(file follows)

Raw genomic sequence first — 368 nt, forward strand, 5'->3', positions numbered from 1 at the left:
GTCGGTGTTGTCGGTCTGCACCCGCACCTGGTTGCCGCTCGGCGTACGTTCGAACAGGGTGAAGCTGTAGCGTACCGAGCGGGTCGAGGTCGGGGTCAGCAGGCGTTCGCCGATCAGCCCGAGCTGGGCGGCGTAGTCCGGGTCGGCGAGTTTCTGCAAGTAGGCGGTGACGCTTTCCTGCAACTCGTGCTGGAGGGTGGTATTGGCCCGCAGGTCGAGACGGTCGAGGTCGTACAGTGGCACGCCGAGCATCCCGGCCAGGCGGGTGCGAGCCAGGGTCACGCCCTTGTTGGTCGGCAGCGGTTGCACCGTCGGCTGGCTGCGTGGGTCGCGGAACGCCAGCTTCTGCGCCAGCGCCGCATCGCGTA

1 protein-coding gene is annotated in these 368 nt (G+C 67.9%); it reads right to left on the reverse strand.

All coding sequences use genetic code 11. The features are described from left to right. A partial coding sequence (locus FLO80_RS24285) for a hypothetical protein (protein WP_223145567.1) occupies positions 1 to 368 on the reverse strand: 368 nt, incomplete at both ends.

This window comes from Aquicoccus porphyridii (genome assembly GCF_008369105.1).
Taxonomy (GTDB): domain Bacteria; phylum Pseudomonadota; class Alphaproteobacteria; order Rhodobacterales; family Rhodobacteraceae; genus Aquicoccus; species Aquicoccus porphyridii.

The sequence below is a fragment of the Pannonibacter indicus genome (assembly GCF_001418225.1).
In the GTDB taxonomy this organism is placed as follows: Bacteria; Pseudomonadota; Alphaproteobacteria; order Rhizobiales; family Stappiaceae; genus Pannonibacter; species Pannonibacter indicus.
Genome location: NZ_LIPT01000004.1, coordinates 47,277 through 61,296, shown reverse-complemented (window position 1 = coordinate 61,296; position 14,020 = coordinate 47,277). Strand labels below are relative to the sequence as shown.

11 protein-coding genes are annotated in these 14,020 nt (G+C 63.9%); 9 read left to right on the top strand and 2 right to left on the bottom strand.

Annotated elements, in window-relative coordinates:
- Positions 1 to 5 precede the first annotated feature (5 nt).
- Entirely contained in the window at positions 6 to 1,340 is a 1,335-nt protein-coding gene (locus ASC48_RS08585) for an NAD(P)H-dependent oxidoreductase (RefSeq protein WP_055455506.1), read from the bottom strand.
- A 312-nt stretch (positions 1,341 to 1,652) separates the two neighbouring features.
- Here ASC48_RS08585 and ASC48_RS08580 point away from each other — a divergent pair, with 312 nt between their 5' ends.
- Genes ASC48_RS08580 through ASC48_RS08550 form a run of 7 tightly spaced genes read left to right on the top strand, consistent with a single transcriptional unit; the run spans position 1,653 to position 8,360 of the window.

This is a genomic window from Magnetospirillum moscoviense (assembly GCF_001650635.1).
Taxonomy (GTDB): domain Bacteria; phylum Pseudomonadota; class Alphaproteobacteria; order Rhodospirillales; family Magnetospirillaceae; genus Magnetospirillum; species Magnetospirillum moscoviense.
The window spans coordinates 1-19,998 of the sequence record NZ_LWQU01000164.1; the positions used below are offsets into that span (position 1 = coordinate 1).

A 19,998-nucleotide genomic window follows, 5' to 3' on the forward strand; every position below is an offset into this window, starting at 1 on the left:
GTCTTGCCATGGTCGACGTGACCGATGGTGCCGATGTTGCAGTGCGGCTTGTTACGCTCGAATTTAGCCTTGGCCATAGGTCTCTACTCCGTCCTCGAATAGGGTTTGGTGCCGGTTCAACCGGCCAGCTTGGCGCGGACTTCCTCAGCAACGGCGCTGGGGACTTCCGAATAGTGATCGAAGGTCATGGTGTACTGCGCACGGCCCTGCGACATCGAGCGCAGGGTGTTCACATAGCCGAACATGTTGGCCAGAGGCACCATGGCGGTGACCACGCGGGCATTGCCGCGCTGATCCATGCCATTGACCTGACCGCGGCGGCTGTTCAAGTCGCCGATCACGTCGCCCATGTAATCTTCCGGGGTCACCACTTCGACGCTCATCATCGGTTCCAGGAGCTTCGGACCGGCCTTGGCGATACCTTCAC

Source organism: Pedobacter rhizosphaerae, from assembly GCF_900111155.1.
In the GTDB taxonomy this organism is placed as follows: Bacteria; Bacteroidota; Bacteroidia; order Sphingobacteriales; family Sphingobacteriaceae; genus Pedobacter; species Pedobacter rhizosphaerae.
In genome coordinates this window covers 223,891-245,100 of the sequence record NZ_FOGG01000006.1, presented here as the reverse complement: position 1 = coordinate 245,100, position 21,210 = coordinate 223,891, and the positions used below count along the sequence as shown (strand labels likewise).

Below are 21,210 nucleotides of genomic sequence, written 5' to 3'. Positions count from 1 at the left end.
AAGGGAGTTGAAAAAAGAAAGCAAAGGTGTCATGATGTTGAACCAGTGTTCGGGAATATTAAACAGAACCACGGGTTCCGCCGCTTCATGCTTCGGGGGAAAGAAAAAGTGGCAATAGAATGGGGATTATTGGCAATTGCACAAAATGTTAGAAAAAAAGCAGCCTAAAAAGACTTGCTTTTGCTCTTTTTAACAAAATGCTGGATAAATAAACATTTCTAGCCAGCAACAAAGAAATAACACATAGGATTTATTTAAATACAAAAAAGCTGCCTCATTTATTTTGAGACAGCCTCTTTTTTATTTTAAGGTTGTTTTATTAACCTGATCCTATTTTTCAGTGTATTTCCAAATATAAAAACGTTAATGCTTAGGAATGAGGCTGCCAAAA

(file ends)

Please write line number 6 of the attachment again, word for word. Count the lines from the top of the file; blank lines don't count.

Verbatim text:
Taxonomy (GTDB): domain Bacteria; phylum Pseudomonadota; class Alphaproteobacteria; order Rhodobacterales; family Rhodobacteraceae; genus Aquicoccus; species Aquicoccus porphyridii.